ENGL 279/3.0 Literature and Censorship
Case studies for this course are all connected through their relationship to Russia: a state that the past 150 years has moved from imperial autocracy to Communist dictatorship, and from fragile democracy to a new period of authoritarian rule. At every turn, writers based in the country, or working outside of its borders, have had to challenge where possible and conform where necessary to instructions from governmental channels, often at risk to their literary reputation or to their life. By juxtaposing some of these examples with the reception their texts have found in the Western world we will consider how Literature can function as a tool in sustaining inter-cultural rivalry, and how censorship, even as it represses its objects, can also turn the literary work into a powerful example of personal and textual integrity.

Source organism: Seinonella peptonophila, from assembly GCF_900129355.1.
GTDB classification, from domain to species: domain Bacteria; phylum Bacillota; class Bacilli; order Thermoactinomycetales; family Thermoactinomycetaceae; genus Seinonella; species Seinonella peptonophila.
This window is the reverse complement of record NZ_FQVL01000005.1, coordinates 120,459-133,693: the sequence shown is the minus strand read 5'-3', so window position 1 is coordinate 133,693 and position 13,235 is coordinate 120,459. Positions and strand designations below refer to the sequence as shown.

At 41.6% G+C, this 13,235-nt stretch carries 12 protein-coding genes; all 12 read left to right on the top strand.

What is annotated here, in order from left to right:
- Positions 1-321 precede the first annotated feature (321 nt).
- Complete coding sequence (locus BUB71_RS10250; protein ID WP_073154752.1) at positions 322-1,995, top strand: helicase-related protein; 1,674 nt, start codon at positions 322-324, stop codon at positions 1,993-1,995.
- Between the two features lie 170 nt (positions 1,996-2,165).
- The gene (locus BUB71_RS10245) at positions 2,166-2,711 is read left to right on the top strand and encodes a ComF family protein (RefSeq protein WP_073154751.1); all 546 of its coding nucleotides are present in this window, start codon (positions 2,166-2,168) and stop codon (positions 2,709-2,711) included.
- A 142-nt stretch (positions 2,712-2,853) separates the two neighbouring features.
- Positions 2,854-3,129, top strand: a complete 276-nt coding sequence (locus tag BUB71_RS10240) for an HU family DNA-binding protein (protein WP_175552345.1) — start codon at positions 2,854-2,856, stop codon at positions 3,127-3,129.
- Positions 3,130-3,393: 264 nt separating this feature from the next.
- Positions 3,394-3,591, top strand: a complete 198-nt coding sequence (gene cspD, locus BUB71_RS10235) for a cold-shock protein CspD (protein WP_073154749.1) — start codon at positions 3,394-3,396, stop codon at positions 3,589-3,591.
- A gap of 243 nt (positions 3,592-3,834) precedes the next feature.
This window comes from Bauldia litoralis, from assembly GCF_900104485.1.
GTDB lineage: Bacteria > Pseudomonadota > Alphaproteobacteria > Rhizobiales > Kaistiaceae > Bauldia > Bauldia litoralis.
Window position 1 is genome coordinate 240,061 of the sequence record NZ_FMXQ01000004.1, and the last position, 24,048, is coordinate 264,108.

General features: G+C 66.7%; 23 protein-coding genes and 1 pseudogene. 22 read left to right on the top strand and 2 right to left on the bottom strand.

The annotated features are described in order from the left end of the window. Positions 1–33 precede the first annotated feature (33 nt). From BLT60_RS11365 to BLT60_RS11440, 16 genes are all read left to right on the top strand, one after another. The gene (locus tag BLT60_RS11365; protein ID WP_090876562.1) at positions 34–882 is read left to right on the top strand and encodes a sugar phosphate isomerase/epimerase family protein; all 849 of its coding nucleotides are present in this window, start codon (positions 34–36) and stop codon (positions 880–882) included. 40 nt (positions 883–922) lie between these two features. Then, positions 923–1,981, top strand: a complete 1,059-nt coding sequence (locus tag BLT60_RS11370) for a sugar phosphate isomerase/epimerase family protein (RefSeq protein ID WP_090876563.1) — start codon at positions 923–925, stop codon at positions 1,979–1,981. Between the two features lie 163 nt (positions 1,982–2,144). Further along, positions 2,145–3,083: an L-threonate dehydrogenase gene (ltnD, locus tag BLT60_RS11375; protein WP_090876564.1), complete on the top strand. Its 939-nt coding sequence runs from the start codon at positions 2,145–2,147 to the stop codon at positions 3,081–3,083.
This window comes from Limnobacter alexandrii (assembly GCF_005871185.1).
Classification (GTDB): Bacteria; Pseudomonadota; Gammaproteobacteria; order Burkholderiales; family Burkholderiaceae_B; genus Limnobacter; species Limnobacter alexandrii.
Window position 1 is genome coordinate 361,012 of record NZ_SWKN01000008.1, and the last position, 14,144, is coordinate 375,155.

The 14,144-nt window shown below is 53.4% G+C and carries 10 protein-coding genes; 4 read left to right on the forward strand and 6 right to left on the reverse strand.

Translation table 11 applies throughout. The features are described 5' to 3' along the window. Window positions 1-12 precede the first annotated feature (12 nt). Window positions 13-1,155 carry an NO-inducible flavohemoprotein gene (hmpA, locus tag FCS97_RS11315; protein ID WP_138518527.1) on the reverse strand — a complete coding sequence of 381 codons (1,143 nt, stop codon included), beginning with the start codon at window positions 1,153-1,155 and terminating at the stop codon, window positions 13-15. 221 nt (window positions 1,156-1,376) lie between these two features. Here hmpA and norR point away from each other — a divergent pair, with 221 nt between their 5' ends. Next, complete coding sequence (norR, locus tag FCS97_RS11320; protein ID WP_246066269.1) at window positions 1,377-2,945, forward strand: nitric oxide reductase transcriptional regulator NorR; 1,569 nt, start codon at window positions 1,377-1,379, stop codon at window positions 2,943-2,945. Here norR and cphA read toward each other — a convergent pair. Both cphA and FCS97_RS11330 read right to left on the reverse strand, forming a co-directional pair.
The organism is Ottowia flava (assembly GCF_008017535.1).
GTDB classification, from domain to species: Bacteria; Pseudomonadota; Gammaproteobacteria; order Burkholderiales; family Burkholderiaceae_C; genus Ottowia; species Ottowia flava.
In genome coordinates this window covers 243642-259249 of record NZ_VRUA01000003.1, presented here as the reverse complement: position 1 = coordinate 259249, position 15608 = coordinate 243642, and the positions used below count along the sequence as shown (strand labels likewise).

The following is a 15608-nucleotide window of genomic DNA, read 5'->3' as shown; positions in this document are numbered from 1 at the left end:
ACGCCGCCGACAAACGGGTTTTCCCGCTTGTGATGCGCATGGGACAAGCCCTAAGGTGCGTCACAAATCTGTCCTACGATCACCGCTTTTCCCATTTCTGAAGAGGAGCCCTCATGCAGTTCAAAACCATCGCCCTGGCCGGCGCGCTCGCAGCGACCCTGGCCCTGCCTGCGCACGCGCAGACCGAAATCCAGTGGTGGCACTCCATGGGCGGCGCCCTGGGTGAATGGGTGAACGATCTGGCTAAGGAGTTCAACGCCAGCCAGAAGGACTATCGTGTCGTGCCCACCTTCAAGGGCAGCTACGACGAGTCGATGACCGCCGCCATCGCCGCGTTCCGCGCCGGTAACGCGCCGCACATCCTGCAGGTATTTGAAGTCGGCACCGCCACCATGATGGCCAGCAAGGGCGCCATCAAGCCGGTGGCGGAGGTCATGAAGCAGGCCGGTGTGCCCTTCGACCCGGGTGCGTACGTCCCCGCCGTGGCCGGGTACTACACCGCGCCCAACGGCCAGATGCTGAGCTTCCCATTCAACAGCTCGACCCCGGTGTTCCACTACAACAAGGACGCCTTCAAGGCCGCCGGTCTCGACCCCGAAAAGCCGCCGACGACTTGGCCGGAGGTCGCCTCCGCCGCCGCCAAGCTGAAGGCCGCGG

By the end of this course successful students will be able to:
- Identify and distinguish between key terms in the study of the relationship between censorship and literary texts via an interpretative textual analysis essay assignment.
- Reflect on the impact of state-sponsored and ‘unofficial’ censorship on literary values and debates.
- Analyse and discuss a range of primary, secondary and media sources, both in class and in their own independent research.
- Understand and contribute to ongoing debates about the nature and application of censorship, assessed via a reflective Experiential Learning essay assignment.
- Share and discuss original research using multi-media methods in an assessed end-of-course presentation.
Experiential Learning Opportunities
Students will be able to attend relevant readings and discussions at Pushkin House (the Russian Cultural Centre in London) or the School of Slavonic and Eastern European Studies at University of London.